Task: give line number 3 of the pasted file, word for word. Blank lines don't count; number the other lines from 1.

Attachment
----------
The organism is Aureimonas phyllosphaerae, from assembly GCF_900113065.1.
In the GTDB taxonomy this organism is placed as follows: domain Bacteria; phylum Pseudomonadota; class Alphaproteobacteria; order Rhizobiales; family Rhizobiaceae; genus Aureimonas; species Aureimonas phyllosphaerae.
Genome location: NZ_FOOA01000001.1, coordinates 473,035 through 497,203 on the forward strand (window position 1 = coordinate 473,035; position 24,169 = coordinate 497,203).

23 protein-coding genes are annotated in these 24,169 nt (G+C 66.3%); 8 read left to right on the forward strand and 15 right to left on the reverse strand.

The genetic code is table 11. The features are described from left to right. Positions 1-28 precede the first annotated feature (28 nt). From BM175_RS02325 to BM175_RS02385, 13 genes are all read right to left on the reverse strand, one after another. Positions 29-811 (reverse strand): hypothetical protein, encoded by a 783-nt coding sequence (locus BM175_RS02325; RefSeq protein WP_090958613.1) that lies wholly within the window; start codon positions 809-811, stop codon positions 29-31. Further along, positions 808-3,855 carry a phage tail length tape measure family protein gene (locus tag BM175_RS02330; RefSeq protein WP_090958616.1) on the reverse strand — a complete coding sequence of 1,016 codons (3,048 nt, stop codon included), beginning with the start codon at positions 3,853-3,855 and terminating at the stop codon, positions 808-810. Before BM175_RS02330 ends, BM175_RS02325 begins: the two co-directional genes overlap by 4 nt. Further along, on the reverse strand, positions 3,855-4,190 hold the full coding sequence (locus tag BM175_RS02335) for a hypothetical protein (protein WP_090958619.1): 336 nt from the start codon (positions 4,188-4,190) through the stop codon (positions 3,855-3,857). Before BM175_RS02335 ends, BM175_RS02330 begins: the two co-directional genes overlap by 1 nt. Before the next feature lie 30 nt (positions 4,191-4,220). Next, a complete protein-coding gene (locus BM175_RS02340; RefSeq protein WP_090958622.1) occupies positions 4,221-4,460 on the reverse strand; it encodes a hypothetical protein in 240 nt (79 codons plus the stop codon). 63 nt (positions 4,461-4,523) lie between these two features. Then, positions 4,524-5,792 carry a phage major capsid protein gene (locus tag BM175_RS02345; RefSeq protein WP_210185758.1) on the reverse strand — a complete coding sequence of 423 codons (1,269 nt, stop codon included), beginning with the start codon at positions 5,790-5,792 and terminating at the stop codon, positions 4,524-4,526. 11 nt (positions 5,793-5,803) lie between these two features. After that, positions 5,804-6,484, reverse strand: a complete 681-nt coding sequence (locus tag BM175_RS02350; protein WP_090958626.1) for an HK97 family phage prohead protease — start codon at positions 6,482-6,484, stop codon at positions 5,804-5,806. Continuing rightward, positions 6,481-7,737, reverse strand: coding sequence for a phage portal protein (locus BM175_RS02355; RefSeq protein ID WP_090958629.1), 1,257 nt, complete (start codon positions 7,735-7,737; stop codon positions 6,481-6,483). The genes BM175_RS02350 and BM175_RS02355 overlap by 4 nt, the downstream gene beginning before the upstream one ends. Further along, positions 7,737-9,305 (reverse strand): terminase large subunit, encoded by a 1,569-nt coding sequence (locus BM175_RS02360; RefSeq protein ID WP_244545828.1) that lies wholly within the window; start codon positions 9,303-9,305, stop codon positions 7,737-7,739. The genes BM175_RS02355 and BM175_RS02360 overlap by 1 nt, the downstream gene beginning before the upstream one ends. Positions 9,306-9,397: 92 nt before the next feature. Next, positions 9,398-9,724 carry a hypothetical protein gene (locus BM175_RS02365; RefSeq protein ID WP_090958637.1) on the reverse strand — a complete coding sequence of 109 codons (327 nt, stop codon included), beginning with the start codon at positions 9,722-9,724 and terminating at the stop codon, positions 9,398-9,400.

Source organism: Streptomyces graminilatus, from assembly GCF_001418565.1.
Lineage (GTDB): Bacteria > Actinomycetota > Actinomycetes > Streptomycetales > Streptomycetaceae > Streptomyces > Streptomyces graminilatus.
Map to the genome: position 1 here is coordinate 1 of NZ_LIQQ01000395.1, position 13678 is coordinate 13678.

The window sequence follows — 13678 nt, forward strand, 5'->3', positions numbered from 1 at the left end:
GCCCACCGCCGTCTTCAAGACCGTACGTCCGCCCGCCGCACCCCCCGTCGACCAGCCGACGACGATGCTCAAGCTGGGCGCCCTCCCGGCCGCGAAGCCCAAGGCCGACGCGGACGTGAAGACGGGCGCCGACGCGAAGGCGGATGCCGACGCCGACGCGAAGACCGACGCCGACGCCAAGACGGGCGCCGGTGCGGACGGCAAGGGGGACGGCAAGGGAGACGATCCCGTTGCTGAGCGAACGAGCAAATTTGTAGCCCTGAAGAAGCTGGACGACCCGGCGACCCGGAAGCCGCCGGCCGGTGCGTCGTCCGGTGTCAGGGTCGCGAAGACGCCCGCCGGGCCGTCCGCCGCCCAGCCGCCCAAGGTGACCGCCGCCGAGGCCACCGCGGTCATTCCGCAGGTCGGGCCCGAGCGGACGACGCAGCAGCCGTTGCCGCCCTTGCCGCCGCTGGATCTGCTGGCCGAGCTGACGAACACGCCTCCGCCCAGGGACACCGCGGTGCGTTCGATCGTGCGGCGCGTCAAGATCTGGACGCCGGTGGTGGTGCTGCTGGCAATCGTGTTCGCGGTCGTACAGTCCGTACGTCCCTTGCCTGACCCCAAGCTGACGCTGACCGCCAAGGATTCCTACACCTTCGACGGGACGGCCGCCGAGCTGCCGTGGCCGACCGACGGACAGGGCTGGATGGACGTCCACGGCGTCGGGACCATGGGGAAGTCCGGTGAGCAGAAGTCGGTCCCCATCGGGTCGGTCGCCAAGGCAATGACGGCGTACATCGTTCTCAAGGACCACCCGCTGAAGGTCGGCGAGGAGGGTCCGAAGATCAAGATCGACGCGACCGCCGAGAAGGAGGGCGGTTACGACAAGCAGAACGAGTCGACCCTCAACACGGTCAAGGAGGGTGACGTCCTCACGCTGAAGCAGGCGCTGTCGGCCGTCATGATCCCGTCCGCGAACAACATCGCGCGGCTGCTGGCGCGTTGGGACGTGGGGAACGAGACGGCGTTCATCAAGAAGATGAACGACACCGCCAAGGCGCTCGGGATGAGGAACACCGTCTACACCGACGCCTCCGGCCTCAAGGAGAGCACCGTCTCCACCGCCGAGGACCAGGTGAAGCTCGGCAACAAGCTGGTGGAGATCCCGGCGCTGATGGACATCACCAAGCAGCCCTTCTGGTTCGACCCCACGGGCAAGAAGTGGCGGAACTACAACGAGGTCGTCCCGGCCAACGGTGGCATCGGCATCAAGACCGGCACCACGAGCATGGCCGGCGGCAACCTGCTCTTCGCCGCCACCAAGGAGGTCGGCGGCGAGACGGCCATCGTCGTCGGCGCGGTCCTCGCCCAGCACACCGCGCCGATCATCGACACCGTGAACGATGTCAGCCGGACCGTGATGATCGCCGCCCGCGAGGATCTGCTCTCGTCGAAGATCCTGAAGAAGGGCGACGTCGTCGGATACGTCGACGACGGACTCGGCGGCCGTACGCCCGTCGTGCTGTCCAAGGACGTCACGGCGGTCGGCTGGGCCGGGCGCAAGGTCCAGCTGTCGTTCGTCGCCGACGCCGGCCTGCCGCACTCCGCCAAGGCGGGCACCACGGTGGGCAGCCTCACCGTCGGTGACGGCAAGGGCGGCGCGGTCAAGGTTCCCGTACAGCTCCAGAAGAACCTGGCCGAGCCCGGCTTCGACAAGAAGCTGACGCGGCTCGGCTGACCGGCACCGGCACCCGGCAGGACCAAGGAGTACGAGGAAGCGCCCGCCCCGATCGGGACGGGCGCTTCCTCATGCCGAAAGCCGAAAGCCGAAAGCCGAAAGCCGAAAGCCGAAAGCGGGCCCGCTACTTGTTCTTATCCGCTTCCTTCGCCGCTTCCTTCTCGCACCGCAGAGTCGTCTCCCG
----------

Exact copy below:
Genome location: NZ_FOOA01000001.1, coordinates 473,035 through 497,203 on the forward strand (window position 1 = coordinate 473,035; position 24,169 = coordinate 497,203).